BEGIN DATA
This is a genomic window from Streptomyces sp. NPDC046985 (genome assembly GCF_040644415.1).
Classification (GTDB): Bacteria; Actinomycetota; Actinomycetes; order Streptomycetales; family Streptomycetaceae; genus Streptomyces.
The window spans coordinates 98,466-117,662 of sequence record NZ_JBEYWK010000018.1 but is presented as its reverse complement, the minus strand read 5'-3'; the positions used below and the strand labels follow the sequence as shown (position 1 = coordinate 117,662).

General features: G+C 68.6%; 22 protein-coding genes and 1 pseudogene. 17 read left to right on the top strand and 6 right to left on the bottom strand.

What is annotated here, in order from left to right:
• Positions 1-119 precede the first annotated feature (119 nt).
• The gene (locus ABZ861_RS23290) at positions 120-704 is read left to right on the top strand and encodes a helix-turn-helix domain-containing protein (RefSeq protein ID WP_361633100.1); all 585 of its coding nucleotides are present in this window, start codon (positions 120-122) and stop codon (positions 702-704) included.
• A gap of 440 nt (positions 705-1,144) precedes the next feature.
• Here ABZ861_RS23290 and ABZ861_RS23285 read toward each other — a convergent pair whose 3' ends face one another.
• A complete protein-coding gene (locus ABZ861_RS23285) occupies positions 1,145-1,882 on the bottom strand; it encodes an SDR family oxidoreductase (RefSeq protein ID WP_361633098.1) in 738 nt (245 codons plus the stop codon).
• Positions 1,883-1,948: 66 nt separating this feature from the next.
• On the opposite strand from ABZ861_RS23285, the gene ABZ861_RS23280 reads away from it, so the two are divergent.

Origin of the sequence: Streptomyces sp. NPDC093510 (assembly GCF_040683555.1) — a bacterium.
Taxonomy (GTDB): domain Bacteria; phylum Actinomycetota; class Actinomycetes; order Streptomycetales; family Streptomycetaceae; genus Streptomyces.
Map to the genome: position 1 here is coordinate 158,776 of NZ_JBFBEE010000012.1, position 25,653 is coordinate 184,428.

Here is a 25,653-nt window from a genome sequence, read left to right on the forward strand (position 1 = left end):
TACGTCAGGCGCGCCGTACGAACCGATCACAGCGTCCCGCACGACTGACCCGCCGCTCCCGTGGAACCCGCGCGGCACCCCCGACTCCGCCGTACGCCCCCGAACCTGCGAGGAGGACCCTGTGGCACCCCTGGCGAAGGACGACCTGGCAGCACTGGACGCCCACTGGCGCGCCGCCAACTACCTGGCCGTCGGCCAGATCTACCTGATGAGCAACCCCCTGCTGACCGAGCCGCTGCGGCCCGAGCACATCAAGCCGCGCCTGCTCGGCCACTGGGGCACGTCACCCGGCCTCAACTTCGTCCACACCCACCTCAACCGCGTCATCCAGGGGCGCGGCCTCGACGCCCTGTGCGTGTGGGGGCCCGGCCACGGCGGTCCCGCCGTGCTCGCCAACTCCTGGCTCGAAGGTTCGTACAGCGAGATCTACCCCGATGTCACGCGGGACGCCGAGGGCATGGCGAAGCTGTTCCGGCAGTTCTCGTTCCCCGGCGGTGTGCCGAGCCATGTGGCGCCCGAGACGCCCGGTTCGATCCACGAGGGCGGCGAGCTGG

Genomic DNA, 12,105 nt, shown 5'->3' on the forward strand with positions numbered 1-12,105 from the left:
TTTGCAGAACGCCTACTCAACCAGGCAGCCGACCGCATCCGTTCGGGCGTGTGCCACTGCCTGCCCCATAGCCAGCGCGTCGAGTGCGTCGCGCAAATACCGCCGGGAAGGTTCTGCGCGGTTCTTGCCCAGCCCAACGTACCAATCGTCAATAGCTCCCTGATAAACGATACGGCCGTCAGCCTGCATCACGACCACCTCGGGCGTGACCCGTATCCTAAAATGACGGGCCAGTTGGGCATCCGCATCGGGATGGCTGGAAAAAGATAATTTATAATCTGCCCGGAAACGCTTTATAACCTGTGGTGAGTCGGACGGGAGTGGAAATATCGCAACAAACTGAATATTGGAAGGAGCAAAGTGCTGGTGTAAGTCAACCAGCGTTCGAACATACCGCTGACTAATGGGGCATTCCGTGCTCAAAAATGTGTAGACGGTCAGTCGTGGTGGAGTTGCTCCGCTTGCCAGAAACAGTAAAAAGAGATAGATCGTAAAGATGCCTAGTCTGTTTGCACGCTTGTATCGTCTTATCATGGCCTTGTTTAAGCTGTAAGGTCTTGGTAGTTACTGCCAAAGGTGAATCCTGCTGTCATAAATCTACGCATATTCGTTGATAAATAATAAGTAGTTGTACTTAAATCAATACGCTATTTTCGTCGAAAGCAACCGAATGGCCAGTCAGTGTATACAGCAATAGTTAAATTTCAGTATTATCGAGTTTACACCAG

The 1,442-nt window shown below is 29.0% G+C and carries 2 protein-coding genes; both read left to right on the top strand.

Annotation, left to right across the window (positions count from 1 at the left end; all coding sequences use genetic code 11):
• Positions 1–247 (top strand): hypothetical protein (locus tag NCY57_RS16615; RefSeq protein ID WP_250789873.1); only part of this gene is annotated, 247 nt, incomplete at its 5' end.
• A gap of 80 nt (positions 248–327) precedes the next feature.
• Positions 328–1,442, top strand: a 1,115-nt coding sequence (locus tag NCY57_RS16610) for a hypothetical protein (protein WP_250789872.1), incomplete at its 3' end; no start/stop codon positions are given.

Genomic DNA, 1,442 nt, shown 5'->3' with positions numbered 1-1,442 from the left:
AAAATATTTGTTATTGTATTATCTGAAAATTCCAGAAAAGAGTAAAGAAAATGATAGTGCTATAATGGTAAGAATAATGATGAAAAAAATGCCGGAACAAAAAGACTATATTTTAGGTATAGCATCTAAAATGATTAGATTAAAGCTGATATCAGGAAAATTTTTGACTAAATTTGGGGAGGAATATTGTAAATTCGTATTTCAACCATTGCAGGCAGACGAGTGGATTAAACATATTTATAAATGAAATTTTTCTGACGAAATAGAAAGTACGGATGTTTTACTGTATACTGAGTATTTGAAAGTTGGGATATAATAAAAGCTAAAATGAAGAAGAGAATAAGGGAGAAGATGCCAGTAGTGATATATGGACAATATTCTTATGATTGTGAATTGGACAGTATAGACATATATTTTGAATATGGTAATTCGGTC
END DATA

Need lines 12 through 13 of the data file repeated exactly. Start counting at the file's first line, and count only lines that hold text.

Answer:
• On the opposite strand from ABZ861_RS23285, the gene ABZ861_RS23280 reads away from it, so the two are divergent.

Origin of the sequence: Streptomyces sp. NPDC093510 (assembly GCF_040683555.1) — a bacterium.